These days, it seems that almost all of us are too serious. I heard recently that there really is a statistic out there that says that people who laugh longer, live longer.
I wish more people knew about this statistic, because in general, people are frustrated and angry about virtually everything these days – being five minutes late, having someone else show up five minutes late, being stuck in traffic, someone looking at them the wrong way or saying the wrong thing, paying bills, waiting in line, their meal being overcooked in a restaurant, someone making an honest mistake – you name it, and people these days lose perspective over it.
The root of all of us being so frustrated and angry is our unwillingness to accept life as being different, in any way, from our expectations. Simply put, we want things to be a certain way, but they’re not a certain way. Life is simply just “as it is.” I think Benjamin Franklin said it best: “Our limited perspective, our hopes and fears become our measure of life, and when circumstances don’t fit our ideas, they become our difficulties.” In other words, we spend our lives wanting people, things, and circumstances to be just as we want them to be – and when they’re not, we fight and we suffer.
The first step in recovering from being too serious is to admit that you have a problem. You have to want to change, to become more easygoing. You have to see that your own frustration and anger is largely of your own making – it’s composed of the way you’ve set up your life and the way you react to it.
The next step is to understand the link between your expectations and your frustration level. Whenever you expect something to be a certain way and it isn’t, you get upset and you suffer. On the other hand, when you let go of your expectations, and when you accept life just as it is (instead of how you want it to be), you’re free! Of course, being able to do this is no easy task (I never
said it would be easy). To hold on is to be frustrated and angry, to let go is to lighten up.
I know a lot of you are thinking, “Boy, that’s easy for him to say, he doesn’t have to deal with bipolar disorder all the time like I do.” Don’t forget, I’m also a supporter – remember what started all this for me – having a mom who has bipolar disorder. So when I’m talking to you, I’m just as much talking to myself! I may not know your particular situation, but I do know about being a supporter of a loved one with bipolar disorder.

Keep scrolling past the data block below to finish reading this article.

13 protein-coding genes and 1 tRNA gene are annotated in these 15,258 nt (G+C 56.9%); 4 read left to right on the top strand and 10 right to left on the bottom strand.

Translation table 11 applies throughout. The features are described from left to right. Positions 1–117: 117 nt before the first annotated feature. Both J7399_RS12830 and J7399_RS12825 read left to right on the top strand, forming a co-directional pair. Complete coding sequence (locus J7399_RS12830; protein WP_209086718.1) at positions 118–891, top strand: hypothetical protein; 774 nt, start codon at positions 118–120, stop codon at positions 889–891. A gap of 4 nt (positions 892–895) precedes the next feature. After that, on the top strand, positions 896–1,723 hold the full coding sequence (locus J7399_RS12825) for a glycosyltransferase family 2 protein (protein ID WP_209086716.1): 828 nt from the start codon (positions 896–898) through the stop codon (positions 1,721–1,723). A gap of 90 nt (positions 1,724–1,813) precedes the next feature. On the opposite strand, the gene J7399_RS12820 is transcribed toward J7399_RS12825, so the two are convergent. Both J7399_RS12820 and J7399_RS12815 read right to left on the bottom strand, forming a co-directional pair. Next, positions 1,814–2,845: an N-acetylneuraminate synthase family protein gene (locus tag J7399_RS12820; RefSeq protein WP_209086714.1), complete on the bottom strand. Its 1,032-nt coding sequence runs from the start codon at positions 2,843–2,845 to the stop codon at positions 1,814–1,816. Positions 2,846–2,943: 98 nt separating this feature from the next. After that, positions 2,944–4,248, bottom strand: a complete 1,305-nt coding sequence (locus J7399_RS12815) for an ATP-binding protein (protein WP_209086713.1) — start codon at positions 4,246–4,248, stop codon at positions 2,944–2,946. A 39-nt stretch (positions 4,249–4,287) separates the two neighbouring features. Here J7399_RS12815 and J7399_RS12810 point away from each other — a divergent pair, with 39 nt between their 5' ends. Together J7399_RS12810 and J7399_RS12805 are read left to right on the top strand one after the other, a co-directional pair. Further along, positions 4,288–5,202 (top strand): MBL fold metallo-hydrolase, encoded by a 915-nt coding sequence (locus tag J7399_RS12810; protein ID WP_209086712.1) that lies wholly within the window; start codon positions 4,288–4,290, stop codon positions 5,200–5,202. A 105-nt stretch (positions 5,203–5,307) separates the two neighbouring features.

In my courses/systems, one of the things I teach about is how to have realistic expectations. That’s how you can get over these frustrations and anger about things not going the way you want/expect them to:
SUPPORTING AN ADULT WITH BIPOLAR DISORDER?
SUPPORTING A CHILD/TEEN WITH BIPOLAR DISORDER?
HAVE BIPOLAR DISORDER?
Here’s a good exercise for you:
Try to approach a single day without any expectations at all. Don’t expect people to be friendly. Then when they’re not friendly, you won’t be disappointed. And if they are, you’ll be pleasantly surprised. Don’t expect your day to be problem-free. You still need to be realistic. Instead, as problems come up, say to yourself, “Oh well, another obstacle to overcome.” As you approach your day in this manner, you’ll notice how different your attitude toward your day can be. Rather than fighting against life, you’ll be more accepting of it. Pretty soon, with practice, you’ll lighten up your entire life. And when you lighten up, life is a lot more fun!
It’s still your choice, of course. You can continue to be serious. You can continue to have a negative view of life. You have the right – of course you do, because you’re having to deal with bipolar disorder! Everyone should understand that.
But you also have the choice to take the seriousness out of it. Oh, I’m not saying that bipolar disorder is not serious disorder, so don’t get me wrong. Remember, I deal with it, too, so I know how serious it is. All I’m saying is give the seriousness a day off once in a while, and enjoy your life!
Just because you’re dealing with bipolar disorder does NOT mean you’re dealing with a death sentence! Life can still be enjoyable. You can still have fun.
I know a couple where they BOTH have bipolar disorder! They’re married, and yet every Friday night, they go out on “Date Night.” It’s nothing expensive or extravagant, but they go out alone, and enjoy themselves. Even if it’s just a movie. Just something that gets them out of the house, and something they enjoy together. Sometimes they just go to the mall, eat something at the food court and watch all the people.
Having bipolar disorder doesn’t have to make you serious all the time.
Lighten up, don’t be so serious, and put some fun back in your life!
David Oliver is the author of the shocking guide “Bipolar Disorder—The REAL Silent Killer.” Click Here to get FREE Information sent via email on how and why bipolar disorder kills.